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Prime Minister Manmohan Singh hints at changes in corporate laws

A day after he said that the government would take more reforms measures to pull the country out of a 1991-type economic abyss, Prime Minister Manmohan Singh on Saturday said the Centre was examining commercial and corporate laws to ensure inclusive growth and to make them relevant to future challenges.

Addressing the criticism that the new decisions by his government could marginalize the poor and widen richpoor divide, Singh said the proposed changes in corporate and commercial laws would ensure "distributive equities and empowerment of the marginalized sections of society" , adding that the government has already put in regulations for securities market, competition and limited liability partnerships.

The PM was speaking at the Conference on Economic Growth in Asia and Changes of Corporate Environment. The occasion also saw Chief Justice of India (CJI) S H Kapadia and CJI-designate Altamas Kabir agreeing with the PM's Friday night speech on the need for hard economic decisions to put the country's economy on the rails of growth, though the two also engaged in some plain speaking about the flip side of such a harsh decision-driven reform process.

Justice Kapadia said every decision on FDI must be coupled with the test of employment generation. "Whether it is domestic or foreign direct investment, if it generates employment, I will prefer it," he said. "But, it should not be that only 300 million Indians prosper because of the reforms and 700 million suffer. That is why inclusive growth and economic democracy is so essential ," he said.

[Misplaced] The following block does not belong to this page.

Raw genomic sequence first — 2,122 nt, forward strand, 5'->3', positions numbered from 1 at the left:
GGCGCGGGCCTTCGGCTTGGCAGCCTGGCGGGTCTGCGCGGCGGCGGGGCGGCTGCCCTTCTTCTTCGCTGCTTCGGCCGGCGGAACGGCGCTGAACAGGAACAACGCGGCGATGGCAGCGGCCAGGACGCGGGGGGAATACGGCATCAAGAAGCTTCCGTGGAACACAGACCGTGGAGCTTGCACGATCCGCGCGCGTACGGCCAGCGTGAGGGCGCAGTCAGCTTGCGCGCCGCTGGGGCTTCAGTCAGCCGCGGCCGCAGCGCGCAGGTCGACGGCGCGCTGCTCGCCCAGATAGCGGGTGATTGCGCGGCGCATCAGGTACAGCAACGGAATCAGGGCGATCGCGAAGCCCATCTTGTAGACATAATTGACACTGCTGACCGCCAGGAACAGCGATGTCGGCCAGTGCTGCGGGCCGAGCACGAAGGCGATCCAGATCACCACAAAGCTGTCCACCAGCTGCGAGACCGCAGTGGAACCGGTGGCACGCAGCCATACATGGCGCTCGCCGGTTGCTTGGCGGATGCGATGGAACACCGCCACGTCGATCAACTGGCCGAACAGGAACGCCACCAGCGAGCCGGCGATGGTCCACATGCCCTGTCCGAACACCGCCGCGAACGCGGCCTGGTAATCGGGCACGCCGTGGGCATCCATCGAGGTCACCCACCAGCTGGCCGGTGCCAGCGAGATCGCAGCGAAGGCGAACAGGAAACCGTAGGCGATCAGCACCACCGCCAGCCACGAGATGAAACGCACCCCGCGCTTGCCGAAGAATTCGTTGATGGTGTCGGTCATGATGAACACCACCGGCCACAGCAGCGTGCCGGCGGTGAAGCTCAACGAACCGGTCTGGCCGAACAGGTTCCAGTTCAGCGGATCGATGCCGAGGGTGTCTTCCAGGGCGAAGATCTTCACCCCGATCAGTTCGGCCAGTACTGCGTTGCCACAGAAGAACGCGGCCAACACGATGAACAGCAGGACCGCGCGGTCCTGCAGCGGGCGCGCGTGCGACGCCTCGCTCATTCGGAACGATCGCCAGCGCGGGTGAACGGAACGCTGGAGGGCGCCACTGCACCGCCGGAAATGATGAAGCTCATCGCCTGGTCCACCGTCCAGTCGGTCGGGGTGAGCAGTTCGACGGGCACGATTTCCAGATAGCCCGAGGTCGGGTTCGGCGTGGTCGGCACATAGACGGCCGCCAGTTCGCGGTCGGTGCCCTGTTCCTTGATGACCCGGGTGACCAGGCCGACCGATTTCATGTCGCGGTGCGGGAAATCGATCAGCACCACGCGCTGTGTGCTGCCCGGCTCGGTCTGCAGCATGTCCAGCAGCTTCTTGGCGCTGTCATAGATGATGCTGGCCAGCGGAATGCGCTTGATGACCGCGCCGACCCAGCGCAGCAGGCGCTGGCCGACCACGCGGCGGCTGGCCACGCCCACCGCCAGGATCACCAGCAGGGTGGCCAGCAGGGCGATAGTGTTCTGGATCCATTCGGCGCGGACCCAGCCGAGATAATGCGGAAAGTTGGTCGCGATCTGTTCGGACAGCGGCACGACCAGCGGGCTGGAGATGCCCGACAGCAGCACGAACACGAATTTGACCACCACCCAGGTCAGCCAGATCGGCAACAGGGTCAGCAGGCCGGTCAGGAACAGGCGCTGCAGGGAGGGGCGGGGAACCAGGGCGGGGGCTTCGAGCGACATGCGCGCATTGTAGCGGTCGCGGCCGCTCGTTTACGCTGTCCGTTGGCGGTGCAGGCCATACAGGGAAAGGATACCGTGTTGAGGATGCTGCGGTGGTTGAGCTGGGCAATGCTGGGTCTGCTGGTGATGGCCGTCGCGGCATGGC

Justice Kabir said the flip side of the reform was that while certain sectors get the boost, others were ignored. "We must strike a balance. We must look into the problems of other sectors. It is those who stay in the extremes who do not feel the pinch, but those in between do."

Singh said, "We will soon bring before Parliament the new Companies Bill that has been in the making for quite some time now." He said that an examination of commercial and corporate laws was required because of transformational changes in this century.

In a veiled appeal to the higher judiciary to view the importance of the reforms process from a national as well as a global economic point of view, the PM said, "Judicial decisions may at times have transnational impact since the global financial and trade systems are also becoming closely integrated."

The PM's speech, however , was interrupted for 30 minutes. Just when he was about to start, a lawyer in the audience stood up on his table and shouted "PM go back! Roll back diesel price hike" thrice, stunning the audience and the security personnel. The PM then resumed after security personnel took the protester out of the hall.

Soucre:- Economic Times